Kim Kline Releases New Music Video For “Stand Tall” – VENTS MAGAZINE
In her early singles, Kim Kline established herself as an artist to be reckoned with: a singer with a pop-rock poise and sound, and a writer and singer capable of expressing powerful and complicated emotions in her songs. Even those who fell in love with Kline upon hearing her bold, confessional self-titled debut album might not be ready for “Stand Tall,” her newest single, and the first track released from her upcoming album Exhale. Prior Kline songs were self-examinations. On “Stand Tall,” the Texas-born singer-songwriter turns that same penetrating gaze outward – and she’s concerned by what she sees. The track takes on one of the scourges of modern American society: bullying. Kline, who has never been one to back down from a challenge, pulls no punches.
The videogenic Kline radiates so much confidence onscreen that it’s hard to believe that she, too, was bullied as a child. She’s overcome that experience, but she knows firsthand how much damage bullying can do. Kim Kline sings “Stand Tall” with the compassion of a survivor and the frankness of an educator. Producer Cristian Robles is no stranger to meaningful music – over his lengthy career, he’s worked with thoughtful, socially-conscious artists such as Peter Gabriel, Celine Dion, Rolling Stones, and Sting – and he makes sure that “Stand Tall” has enough sweetness to highlight Kline’s charms and enough muscle to make its message manifest. “Stand Tall” is tight, direct, undeniable: a song created with a purpose by an artist driven to make a difference.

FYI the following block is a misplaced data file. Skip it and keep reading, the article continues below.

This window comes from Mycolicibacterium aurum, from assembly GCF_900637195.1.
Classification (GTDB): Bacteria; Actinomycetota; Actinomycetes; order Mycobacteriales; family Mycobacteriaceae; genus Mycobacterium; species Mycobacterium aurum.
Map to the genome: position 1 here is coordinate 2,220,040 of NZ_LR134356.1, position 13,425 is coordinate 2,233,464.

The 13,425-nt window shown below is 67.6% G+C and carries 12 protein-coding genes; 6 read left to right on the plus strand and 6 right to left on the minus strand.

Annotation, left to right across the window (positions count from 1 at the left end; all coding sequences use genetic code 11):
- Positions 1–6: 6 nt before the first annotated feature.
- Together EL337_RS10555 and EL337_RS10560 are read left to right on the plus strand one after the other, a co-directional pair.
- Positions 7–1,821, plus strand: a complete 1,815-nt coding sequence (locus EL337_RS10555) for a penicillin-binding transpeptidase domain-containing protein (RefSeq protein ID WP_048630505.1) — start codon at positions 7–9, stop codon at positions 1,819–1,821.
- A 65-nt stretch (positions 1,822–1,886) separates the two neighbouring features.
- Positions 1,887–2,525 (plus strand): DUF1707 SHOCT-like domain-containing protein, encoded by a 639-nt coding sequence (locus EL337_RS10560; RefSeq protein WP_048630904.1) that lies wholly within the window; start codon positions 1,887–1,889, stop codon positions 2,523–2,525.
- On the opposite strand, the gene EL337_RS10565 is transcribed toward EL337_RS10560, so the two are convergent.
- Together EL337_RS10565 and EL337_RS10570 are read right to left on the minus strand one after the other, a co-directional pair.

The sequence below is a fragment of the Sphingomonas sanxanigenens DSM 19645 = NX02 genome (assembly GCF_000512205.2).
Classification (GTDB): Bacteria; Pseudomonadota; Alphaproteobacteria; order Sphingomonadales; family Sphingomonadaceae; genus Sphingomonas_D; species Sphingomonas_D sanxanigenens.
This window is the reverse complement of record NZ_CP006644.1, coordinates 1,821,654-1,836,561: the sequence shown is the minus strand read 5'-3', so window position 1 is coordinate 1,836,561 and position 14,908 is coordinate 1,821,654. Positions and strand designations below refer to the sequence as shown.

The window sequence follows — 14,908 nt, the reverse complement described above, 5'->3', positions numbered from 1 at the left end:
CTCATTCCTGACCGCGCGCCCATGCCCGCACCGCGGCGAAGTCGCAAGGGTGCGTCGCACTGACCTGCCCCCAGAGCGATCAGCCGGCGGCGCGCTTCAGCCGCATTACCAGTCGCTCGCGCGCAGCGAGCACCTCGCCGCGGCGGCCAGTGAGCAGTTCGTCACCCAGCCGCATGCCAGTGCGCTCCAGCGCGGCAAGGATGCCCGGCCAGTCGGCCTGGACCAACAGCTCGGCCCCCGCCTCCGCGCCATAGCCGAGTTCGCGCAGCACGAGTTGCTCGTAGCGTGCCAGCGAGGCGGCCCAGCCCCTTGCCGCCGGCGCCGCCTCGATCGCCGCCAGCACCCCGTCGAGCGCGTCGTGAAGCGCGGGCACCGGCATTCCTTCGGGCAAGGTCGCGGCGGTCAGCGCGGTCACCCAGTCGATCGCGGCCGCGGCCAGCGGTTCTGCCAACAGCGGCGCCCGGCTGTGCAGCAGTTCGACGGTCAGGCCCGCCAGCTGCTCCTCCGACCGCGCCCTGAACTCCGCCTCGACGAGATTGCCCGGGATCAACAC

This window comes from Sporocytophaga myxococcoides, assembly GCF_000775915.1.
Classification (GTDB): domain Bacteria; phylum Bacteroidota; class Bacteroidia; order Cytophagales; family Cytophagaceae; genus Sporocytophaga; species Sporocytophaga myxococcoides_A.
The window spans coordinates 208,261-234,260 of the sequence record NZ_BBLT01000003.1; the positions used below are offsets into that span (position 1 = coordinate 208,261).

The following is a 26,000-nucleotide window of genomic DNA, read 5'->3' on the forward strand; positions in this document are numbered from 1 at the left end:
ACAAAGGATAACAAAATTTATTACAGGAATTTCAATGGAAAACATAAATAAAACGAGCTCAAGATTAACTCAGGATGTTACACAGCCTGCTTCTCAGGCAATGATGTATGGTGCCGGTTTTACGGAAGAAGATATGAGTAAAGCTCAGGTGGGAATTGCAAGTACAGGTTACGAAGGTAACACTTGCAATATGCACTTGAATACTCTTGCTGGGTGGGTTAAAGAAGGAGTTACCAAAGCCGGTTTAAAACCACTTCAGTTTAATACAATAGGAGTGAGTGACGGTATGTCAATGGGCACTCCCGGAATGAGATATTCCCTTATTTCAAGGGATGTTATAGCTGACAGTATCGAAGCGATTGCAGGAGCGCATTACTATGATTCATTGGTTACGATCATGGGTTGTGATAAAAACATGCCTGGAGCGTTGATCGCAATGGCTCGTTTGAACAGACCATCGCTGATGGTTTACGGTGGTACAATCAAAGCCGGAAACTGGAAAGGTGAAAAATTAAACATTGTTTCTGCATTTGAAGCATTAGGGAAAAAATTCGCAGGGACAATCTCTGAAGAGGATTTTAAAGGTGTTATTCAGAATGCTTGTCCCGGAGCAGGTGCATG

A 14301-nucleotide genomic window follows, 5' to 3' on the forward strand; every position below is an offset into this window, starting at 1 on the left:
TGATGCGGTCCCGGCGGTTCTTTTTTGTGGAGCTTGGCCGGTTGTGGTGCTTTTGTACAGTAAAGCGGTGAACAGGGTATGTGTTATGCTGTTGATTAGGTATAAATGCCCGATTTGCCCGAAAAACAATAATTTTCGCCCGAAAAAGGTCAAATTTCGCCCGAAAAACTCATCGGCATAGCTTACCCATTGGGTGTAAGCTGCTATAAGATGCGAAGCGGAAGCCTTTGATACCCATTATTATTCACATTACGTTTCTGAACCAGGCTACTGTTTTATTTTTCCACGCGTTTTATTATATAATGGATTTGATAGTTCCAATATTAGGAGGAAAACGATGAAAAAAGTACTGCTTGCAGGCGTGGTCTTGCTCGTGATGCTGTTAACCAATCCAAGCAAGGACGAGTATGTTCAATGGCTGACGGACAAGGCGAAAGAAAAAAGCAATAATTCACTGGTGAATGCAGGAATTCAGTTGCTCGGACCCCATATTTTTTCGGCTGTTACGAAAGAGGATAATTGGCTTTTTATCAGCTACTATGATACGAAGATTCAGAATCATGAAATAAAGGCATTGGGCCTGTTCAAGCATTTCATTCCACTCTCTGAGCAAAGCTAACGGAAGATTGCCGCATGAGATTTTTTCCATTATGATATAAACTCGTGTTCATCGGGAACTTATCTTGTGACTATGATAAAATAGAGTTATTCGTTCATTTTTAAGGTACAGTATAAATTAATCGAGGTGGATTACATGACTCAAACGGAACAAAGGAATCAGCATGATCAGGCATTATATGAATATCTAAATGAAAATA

Kim Kline knows that in a majority of cases, intervention from an outside party is enough to stop a bully dead in his tracks. That’s why the message to “Stand Tall” is directed not merely toward victims. It’s a missive to passive observers, too – an entreaty to get involved. Kline and video director Clark Langon make that clear in their warm and uplifting clip for “Stand Tall”: the heroes of the video include those brave enough to intervene during acts of bullying. Langon, like Robles, is an experienced hand whose track record includes many projects made by artists with philanthropic impulses: Alicia Keys, Brad Paisley, Chvrches, and others. He knows how to tell a story that speaks directly to the consciences of viewers, and in the “Stand Tall” clip, he does so by allowing those who’ve been bullied to express themselves directly, in cardboard and ink, straight at his camera.